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I'm wondering

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I'm finding it quite strange that the 2023 Indian models have yet to be announced.

Starting to get flashbacks from January of 2017 and their announcement of the death of the Victory. Even in that year, July, they announced their 2017 lineup with the one new addition of the Victory Octane.

By now all the big manufacturers have released their 2023 lineup and information. Well except for Polaris.

They've released their offroad lineup already.

Not even a peep about the motorcycles.

North America unit retail sales for Indian Motorcycle were down low-forties percent. North America unit retail sales for the comparable motorcycle industry were down mid-twenties percent.

So the market was down 20% but Polaris doubles the drop. That makes me think a lot. All the big manufacturers struggled with supply, why did Indian drop twice as much?

For 2021:
North American consumer retail sales for Indian Motorcycles decreased low-double digits percent during the fourth quarter of 2021 in a mid-to-heavy-weight two-wheel motorcycle industry that was up mid-single digits percent. North American consumer retail sales for Polaris' motorcycle segment, including both Indian Motorcycle and Slingshot, increased low-single digits percent during the fourth quarter of 2021. North American consumer retail sales for the motorcycle industry including both two-wheel and three-wheel increased low-single digits percent during the fourth quarter of 2021. Indian market share loss was driven by a lack of product availability during the quarter driven by supply chain challenges.

Their off road division was down 359 bps, on road down 71 pts.

The only division that was up was their marine.

Since motorcycles/slingshots are such a small part of their overall business and sales have been mostly flat the last few years as well as supply issues. It's highly probable that they're a money losing division as well.

Their sales have been down the last few quarters. They sold off GEM and Taylor Dunn.

Could they be preparing to pull the plug?
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Discussion Starter · #5 ·
Well supposedly they saw a boost in sales when they went to the 'harley-esque' look.
That being said, sales have been down across the board since i think second quarter of 2021.

It's hard to say how much they attribute to supply chain and how much has dropped due to market changes.

Not being a motorcycle company makes you wonder if they thought the initial surge of Indian sales over Victory was a roadmap of things to come. So they decided to pull the plug on Victory and follow Indian to only see the initial strong sales then a slow decline into where they are now.

Some of the local dealers stock hasn't changed all year. Mostly scouts but a few Chiefs and 2 dealers both have had Pursuits, non darkhorse, non premiums for several months.
One of them announced last week they had a darkhorse premium that a customer pulled out of and they sold it within a day.

Really not sure, starting to feel a bit like 2017 again.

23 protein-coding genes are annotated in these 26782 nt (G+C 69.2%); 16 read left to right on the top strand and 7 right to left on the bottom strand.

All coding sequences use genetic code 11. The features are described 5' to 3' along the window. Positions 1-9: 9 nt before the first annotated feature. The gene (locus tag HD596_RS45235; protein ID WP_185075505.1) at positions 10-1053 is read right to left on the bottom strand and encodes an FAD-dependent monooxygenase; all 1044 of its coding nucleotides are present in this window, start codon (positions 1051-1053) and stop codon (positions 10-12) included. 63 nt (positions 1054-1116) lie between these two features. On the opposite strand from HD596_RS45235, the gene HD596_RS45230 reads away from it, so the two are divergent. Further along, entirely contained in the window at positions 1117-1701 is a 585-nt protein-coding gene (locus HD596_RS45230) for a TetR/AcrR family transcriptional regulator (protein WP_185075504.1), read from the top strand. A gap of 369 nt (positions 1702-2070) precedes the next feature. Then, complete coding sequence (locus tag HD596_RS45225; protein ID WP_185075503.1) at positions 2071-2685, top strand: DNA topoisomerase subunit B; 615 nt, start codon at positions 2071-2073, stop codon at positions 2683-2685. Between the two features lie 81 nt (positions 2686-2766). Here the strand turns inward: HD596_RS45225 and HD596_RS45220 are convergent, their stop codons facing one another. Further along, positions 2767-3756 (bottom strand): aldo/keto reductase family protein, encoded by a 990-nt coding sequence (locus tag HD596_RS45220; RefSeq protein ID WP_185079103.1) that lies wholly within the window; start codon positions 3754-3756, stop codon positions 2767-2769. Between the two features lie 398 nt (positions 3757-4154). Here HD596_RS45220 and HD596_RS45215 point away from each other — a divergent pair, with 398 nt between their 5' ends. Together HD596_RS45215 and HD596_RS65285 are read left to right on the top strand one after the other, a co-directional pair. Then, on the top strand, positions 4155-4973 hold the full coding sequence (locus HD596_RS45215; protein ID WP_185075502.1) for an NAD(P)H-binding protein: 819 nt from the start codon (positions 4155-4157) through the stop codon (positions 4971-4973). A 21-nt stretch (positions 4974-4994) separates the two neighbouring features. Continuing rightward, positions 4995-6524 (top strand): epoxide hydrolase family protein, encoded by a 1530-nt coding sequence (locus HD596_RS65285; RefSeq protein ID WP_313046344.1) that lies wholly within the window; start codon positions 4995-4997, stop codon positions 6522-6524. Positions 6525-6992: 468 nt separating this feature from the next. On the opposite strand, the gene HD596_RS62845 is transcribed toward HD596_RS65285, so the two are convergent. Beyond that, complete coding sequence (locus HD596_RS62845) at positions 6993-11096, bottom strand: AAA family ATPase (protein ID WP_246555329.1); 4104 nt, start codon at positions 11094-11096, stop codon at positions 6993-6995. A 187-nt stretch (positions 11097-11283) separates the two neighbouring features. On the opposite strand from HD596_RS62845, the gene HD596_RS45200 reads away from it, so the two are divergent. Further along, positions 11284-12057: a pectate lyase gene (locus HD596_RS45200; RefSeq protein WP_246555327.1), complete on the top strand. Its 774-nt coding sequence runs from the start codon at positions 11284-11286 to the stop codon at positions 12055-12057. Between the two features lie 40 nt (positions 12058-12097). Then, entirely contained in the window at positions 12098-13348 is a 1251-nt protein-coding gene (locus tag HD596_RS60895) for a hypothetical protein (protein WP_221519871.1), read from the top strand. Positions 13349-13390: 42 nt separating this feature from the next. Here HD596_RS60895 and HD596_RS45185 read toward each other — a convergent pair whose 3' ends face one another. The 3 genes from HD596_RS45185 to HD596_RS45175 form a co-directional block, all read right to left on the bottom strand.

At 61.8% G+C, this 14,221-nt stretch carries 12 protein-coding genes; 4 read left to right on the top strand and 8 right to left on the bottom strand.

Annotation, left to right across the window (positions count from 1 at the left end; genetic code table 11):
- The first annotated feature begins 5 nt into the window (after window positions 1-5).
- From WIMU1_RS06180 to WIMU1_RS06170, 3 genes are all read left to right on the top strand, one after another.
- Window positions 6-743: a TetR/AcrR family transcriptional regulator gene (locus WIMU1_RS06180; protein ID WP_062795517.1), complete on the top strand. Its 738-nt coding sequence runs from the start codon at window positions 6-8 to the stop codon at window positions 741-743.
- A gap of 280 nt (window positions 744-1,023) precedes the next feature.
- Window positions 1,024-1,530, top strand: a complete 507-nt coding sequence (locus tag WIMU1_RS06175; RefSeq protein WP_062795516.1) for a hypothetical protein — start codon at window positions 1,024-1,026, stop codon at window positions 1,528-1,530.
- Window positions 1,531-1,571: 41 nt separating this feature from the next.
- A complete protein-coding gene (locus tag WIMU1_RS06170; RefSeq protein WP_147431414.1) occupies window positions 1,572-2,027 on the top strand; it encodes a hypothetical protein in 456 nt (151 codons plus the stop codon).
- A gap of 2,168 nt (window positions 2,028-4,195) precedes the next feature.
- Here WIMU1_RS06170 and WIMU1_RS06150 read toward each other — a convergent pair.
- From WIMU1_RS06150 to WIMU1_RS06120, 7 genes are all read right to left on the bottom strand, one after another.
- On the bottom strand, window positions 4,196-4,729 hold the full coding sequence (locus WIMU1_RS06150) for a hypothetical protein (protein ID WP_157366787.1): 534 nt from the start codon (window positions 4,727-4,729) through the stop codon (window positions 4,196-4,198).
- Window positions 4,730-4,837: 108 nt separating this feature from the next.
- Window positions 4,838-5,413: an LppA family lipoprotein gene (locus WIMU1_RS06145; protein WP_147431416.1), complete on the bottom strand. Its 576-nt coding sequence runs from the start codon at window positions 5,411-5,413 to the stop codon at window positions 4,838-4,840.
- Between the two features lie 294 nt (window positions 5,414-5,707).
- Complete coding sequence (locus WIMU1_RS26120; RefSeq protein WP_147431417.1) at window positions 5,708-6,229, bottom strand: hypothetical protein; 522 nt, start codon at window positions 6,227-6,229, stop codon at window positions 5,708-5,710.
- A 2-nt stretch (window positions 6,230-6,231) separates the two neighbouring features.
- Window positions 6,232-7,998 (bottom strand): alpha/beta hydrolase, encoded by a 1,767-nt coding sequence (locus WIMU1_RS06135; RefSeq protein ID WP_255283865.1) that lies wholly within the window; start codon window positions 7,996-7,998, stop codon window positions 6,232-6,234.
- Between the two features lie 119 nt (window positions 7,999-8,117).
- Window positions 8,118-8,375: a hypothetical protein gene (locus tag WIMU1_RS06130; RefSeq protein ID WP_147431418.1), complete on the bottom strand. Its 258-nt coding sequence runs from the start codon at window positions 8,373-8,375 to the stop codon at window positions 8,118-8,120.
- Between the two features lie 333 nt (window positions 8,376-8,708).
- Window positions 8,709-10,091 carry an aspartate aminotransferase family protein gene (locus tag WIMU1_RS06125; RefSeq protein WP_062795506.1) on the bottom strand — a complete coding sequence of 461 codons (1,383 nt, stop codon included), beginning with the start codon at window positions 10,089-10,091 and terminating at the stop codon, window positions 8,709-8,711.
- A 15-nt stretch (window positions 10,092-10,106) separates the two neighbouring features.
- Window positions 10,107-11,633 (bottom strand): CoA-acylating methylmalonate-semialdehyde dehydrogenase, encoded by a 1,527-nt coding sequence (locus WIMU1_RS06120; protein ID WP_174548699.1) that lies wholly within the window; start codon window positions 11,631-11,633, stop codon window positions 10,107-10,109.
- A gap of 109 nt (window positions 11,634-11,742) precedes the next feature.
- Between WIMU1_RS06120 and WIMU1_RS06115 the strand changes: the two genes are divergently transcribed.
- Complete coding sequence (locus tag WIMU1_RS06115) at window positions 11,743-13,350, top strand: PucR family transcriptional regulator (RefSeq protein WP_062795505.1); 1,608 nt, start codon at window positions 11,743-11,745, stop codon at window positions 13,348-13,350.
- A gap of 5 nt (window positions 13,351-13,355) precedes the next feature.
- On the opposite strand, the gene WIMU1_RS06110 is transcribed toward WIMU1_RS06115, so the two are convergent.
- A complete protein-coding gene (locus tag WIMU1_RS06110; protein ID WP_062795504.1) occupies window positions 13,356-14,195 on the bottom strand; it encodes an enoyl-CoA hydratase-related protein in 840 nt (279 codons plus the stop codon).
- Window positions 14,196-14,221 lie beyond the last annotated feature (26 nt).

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Discussion Starter · #21 ·
Love the ftr carbon. My only gripe is the price. I can buy a ninja 1000 sx for 14k with adjustable windscreen, heated grips, and seat along with bags. Money is tight. People are going to look for the best bang for the buck.
the dealer I bought my Pursuit has this model on their floor. Never been my style for bikes but it did grab my attention. I have no idea how well their Scouts and their derivatives sell.
I can say that this bike is the 3rd most expensive new vehicle I've ever bought.
I think motorcycling in general may simply price themselves out of the market.

The days of cheap bikes as a alternative commuter vehicle are way behind us.
My biggest grip with motorcycles is the relatively short life span of the tires vs the high cost of purchasing and having them installed.
 
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Discussion Starter · #29 ·
Indian is in good shape financially. Polaris is worth 5.86 billion with 1.42 billion in debt.
You're looking at Polaris as whole, not Indian. Indian only exists because Polaris has the money to toss around.

Harley HAS to make bikes, it's all they do.

Being such a small percentage of their annual sales for Polaris company wide it won't take much for them to pull the plug.

They're not a motorcycle company, they're a profit driven company, they bought Brammo, gone, they had a watercraft company they shuttered in early 2000. They bought TAP and liquidated that after a few years of losses.

Their money is 95% coming from their off road divisions.

Excerpt from Polaris Second Quarter 2022 Earnings Results | Polaris

North America unit retail sales for Indian Motorcycle were down low-forties percent. North America unit retail
sales for the comparable motorcycle industry were down mid-twenties percent.

If its not turning them a tidy profit they're not going to keep making them. It's not their bread and butter, hell it's not even the end crust of the bread.
 
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